BJU Press's Geometry text is Euclidean in its approach. Topic coverage is similar to other challenging geometry courses that include an introduction to trigonometry. It also has one optional section on spherical, non-Euclidean, geometry you can use if your teen has time and inclination.
The course begins with a presentation of set theory, definitions, postulates, and theorems. It builds concepts in a logical progression, using formal proofs that are taught in the fifth unit. Proofs are introduced with a few lessons in logic that make it easier to understand how proofs work.
Three options for using the text are presented in the teacher's edition: intuitive course, standard course, and rigorous course. Exercises within each section are grouped into 3 sections with increasing levels of difficulty. The number of proofs required varies from minimal to extensive depending upon which track you select. Trigonometry is omitted in the intuitive track, optional in the standard, and required in the rigorous.
Lessons are designed to be presented from the two-volume teacher's edition, although students should be able to get through many of the lessons without such presentations. Each chapter includes biographical and historical information relating to geometry, analytic geometry sections making connections to algebra, "Geometry and Scripture" sections that correlate biblical principles with math, practical application examples, and chapter review. Cumulative reviews cover material covered up to that point.
Students learn to make constructions with straightedge and compass. In an improvement over the first editions, connections are made to geometric principles that each construction demonstrates.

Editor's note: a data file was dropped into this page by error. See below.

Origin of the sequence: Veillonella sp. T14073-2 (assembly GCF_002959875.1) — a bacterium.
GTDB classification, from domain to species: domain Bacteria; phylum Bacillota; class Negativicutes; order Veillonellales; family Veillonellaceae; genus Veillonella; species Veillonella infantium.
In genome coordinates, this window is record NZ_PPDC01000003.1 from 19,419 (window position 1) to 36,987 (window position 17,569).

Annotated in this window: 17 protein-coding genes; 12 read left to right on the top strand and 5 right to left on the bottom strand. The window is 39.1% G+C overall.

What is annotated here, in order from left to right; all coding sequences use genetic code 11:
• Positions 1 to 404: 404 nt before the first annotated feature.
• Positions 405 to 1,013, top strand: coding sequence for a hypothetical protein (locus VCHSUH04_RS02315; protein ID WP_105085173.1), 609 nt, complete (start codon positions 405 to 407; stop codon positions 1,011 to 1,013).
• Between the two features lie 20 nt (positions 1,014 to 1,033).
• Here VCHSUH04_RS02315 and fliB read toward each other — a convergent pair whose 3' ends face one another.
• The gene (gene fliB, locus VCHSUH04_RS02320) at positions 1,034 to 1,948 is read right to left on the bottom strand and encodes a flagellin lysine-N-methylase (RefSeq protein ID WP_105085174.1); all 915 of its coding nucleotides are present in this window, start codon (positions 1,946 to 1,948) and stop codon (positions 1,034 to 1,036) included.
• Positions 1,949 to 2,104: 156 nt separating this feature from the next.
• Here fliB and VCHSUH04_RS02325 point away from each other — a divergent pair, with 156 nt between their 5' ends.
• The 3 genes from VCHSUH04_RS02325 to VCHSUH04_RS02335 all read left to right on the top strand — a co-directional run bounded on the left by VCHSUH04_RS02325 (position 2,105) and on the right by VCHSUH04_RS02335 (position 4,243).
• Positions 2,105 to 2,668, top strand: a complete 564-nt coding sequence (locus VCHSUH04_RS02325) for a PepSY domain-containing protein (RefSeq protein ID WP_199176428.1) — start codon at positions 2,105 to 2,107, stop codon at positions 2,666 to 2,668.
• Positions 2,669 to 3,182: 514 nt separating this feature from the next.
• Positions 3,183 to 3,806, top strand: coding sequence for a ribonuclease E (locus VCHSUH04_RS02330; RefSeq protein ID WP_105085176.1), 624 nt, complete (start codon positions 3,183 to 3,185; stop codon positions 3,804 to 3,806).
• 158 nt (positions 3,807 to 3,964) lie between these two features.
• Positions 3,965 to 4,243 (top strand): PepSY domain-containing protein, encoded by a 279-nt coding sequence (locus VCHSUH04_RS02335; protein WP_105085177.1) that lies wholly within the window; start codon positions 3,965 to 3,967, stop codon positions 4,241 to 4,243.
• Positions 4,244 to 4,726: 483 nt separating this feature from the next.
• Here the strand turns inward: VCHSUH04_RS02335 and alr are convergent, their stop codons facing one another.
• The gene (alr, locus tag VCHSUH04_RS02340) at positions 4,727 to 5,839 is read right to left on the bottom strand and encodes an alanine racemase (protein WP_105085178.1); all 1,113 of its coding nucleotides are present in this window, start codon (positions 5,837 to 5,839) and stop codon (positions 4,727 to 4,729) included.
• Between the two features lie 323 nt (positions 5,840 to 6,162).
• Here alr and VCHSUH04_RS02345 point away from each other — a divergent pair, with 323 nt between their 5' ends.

The teacher's edition contains reduced pictures of student pages, motivational ideas, expanded concept explanation, strategies for presentation, tips for difficult problems, and answers to all questions in the student text.
The Student Activities book provides more practice problems, work with calculators and constructions, enrichment topics that enhance conceptual understanding, and more historical connections and biblical applications. There is a separate teacher's edition for this book. The Test Packet includes quizzes, and there is a separate answer key for these.
This course should be practical for homeschoolers to use.
[Note: there are no significant changes I could find from the second edition which I originally reviewed to the new third edition. Sandi French tells me: "I teach classes for homeschoolers with these. The difference is primarily in the T.E. The copies of student pages in the T.E. are now color instead of B&W. This is nice but not essential--it is good to be able to see 'that blue box you see on the bottom of page 37' instead of everything being gray! The only change to student book is that they incorporated the Student Activities Book activities into the regular textbook in an additional section at the end of each chapter. The T.E. now includes those, with answers as well. Other than those two things, all assignments still match--same problems on same pages. I can assign to students using EITHER edition, and they all end up doing the same work. If I decide to assign Student Activity problems, I just do it separately (type them up) so that all have them as a handout.]